Concurrent Releases Driven, First Big Data Application Performance Management Solution

Concurrent Inc., the primary sponsor behind Cascading, today announces the release of Driven, an application performance management solution for Big Data applications. Driven enables developers to quickly identify and remediate application failures and performance issues specific to applications built using Hadoop. Available as a plug-in for the Cascading infrastructure, Driven solves a key problem in the Hadoop industry related to the management of Hadoop-based applications. The use of Driven allows developers to confirm the successful execution of application jobs and data processing algorithms, in addition to facilitating the optimization of application performance. Developers can monitor and trend application metrics such as runtime parallelization for both operational and R&D purposes. Moreover, because Driven is part of the Java-based Cascading framework for building analytics and data management applications on Apache Hadoop, Driven users can take advantage of Cascading’s collaboration functionality to communicate with Driven communities all over the world.

Chris Wensel, founder and CTO, Concurrent, Inc., remarked on the significance of Driven as follows:

Driven is a powerful step forward in delivering on the full promise of connecting business with Big Data. Gone are the days when developers must dig through log files for clues to slow performance or failures of their data processing applications. The release of Driven further enables enterprise users to develop data oriented applications on Apache Hadoop in a more collaborative, streamlined fashion. Driven is the key to unlock enterprises’ ability to drive differentiation through data. There’s a lot more to come – this is only the beginning.

Here, Wensel notes the way in which Driven responds to the opacity of Hadoop by providing developers with an alternative to sloughing through volumes of log files to understand the performance of their applications. Concurrent CEO Gary Nakamura elaborated on Wensel’s remarks by noting that “One of the big problems in Hadoop today is it’s just a black box,” and that Driven provides a way to expeditiously navigate to lines of code that are responsible for application failure. Because of its positioning as part of the Cascading infrastructure, Driven stands to significantly enhance the value of Cascading by providing developers with an extra layer of insight into application performance that complements Cascading’s indigenous framework for big data analytics and data management. Expect Driven to vault the status of Cascading within the Big Data industry even further and ultimately confirm its place as the go to application for Hadoop analytics, data and application management. Driven is currently available in public Beta whereas its commercial variant, Driven Enterprise, will be available in Q2 via an annual subscription.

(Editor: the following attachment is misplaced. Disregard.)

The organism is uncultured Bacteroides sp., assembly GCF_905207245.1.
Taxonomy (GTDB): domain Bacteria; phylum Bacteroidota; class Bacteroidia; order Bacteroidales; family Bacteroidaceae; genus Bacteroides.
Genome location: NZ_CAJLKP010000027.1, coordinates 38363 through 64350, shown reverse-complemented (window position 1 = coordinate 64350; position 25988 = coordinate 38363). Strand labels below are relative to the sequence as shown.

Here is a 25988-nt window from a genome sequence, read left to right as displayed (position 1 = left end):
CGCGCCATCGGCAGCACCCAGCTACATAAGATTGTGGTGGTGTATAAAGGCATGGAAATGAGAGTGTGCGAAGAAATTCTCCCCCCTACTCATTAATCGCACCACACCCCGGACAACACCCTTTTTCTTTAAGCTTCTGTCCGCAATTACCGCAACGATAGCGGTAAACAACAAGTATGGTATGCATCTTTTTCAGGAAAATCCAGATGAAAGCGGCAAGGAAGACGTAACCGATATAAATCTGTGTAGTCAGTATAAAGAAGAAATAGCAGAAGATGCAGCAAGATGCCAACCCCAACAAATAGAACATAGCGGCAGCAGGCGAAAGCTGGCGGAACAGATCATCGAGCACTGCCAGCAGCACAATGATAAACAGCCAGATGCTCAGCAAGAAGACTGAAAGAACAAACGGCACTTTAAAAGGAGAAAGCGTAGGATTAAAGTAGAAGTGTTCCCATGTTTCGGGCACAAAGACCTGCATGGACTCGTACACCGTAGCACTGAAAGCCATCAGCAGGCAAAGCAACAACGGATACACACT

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Concurrent Announces Release Of Cascading 2.5 and Lingual 1.0 To Simplify Application Development Using Hadoop

Today, Concurrent elaborates on the release of Cascading 2.5, the open source framework for facilitating the development of applications on Apache Hadoop. Cascading 2.5 supports the recent released Hadoop 2.0 distribution including YARN and its other features. Cascading users that are interested in upgrading to Hadoop 2.0 can do so by means of Cascading 2.5. Similarly, applications that leverage the Scalding, Cascalog and PyCascading languages can migrate to Hadoop 2.0 as well by means of the Cascading 2.5 framework. The latest release of Cascading also features “complex join operations and optimizations to dynamically partition and store processed data more efficiently on HDFS,” according to the Concurrent’s press release. Finally, the release deepens its compatibility with other Hadoop distributions and Hadoop as a Service vendors such as Cloudera, Hortonworks, MapR, Intel, Altiscale, Qubole and Amazon EMR.

Cascading 2.5 represents one of the few products in either the commercial or open source ecosystem for simplifying the development of Hadoop applications while integrating with a rich and varied ecosystem of products as illustrated below:

The graphic shows how Cascading 2.5 supports all major Hadoop distributions in addition to an impressive list of development languages, database platforms and cloud platforms. In an interview with Cloud Computing Today, Concurrent CEO Gary Nakamura and CTO Chris Wensel noted the uniqueness of Cascading in the Big Data landscape, particularly given its iterative refinement in collaboration with the likes of Twitter, eBay and The Climate Corporation over a period of more than five years.

Today’s announcement regarding the general availability of Cascading 2.5 is accompanied by news of the general availability of Lingual, an ANSI-compliant SQL interface that allows developers to use SQL commands to query data stored in Hadoop clusters. Unlike Apache’s Hive project, Lingual’s ANSI-standard SQL interface enables developers to deploy authentic SQL commands as opposed to HIVE’s SQL-like syntax. Cascading Lingual also allows for the migration of legacy SQL workloads onto Hadoop clusters, the export of Hadoop data onto BI tools such as Jaspersoft, Pentaho and Talend, and the ability to leverage the power of Cascading in conjunction with SQL to orchestrate the execution of multiple SQL queries instead of several, discrete disparate queries. The Big Data space should expect more from Concurrent as it continues to build out tools for simplifying application development on Hadoop, particularly as more and more Hadoop developers come to terms with Cascading’s advantages over MapReduce.